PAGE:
Reducing reoffending is of benefit to everybody. Equipping prisoners with skills and confidence is crucial in bringing down reoffending rates. Prison radio offers a unique, innovative and effective way to communicate with prisoners and engage them in education, debate and community.
Working alongside serving prisoners and focusing on speech radio, the PRA produces and delivers National Prison Radio, broadcasting information and educational materials which support the National Offender Management Service (NOMS) reducing reoffending agenda, covering:
- Education, training and employment
- Drugs and alcohol
- Finance, benefit and debt
- Children and families
- Attitudes, thinking and behaviour
Encouraging prisoners to take responsibility:
Prison radio offers a cost-effective way of communicating with the whole prison population. It can assist in promoting services and opportunities that prisoners can access, encouraging them to seek help in addressing their behaviour.
Prison radio can highlight issues that have been identified as key factors in reducing reoffending including:
- maintaining family relationships whilst in prison
- accessing information about housing options prior to release
- accessing healthcare services in prison
- improving employment opportunities in prison and post–release
- managing finances and debt during and after imprisonment
There are more than 1,200 voluntary, community and statutory organisations in the UK working with offenders and ex-offenders. By featuring the work and messages of these organisations on-air, the PRA strengthens their ability to reach their intended beneficiaries.
Helping prisoners to develop their skills and confidence:
National Prison Radio is a by prisoner, for prisoner service, with content presented and produced by serving offenders in partnership with a team of professional producers.
For people who may have had negative experiences in school or with education in general, radio production offers an innovative route back into the classroom.
Prisoners completing radio training courses gain recognised qualifications. Existing education courses within prisons can be enhanced by the use of radio production techniques. Prison radio training supports the development of a range of skills including literacy, numeracy and ICT. It can also contribute towards the development of transferable life skills, essential to successful reintegration into mainstream society, including team–working, communication skills, analytical thinking and working to a deadline.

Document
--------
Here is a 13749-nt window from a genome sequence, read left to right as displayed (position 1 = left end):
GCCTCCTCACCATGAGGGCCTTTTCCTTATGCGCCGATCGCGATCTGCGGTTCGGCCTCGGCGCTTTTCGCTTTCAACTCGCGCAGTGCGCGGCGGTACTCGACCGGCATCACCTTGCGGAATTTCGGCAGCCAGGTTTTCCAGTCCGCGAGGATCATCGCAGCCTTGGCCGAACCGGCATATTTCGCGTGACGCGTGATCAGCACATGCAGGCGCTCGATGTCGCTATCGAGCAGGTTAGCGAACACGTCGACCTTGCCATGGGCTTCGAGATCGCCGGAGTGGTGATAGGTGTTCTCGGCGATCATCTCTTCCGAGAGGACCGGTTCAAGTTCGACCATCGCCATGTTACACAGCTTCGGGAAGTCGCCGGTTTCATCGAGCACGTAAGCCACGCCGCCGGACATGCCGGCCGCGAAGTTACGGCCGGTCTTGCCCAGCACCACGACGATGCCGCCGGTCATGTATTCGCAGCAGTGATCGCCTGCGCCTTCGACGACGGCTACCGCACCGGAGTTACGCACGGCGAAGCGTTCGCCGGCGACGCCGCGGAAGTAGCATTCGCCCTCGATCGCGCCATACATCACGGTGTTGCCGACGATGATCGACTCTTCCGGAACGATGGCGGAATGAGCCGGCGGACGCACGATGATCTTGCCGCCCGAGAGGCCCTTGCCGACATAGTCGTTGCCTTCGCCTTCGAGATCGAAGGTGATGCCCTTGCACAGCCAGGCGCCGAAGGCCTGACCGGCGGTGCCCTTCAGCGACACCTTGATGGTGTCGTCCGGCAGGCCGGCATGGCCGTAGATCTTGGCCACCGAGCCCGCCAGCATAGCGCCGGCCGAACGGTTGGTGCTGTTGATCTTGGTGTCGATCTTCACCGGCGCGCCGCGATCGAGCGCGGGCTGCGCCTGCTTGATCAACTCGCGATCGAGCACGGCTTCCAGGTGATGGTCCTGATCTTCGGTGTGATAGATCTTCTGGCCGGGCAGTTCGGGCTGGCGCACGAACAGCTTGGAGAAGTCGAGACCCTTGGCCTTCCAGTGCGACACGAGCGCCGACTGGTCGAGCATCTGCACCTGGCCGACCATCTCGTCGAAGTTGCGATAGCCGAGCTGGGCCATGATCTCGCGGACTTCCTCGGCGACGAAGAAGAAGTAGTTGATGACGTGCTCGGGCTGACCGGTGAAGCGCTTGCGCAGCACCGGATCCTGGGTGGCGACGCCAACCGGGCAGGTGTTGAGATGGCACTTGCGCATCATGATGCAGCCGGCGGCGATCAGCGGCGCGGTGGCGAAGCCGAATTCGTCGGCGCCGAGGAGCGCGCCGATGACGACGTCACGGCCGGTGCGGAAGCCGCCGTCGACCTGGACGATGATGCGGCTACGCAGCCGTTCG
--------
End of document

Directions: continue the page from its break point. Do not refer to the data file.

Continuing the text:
An often marginalised and demonised community, prisoners who take part in prison radio can learn to use their voices with confidence and respect, and for positive ends. Appearing as the protagonists, rather than simply the subjects, of radio broadcasts can help to reshape their understanding of concepts such as community, responsibility and empathy. This goes for listeners as well as those who make the programmes.
Prison radio has a proven track record in helping offenders tackle the barriers they face on release, equipping them with the confidence, skills and qualifications they need to support access to further training and employment opportunities.
Prisoners take on a high level of responsibility for programming, editing and presentation. It helps to build on literacy, numeracy and presentation skills and improve communication and team-work. Just as importantly, it can greatly boost confidence and self-esteem, and motivate prisoners to think about leading more positive lives beyond custody.
Katharine Hamilton, Head of Learning & Skills, HMP Brixton
Leading the way in prison radio production:
The PRA provides support, guidance and expertise to existing prison radio projects and offers advice in establishing new radio projects or radio training facilities within prisons. The aim is to facilitate a productive network of prison radio projects sharing skills, experience and best practice.
A key priority is to safeguard the security and integrity of prisons involved in producing and receiving National Prison Radio. The PRA has worked closely with NOMS to develop a robust editorial policy which ensures that all content produced and broadcast within prisons is appropriate for its intended audience.
In particular, the viewpoint of victims of crime is respected throughout the production process, and all content focuses squarely on reducing the listener’s likelihood of reoffending.
Programmes are produced under close staff supervision. All programming is pre-recorded and is signed off as suitable for broadcast by responsible staff members prior to broadcast.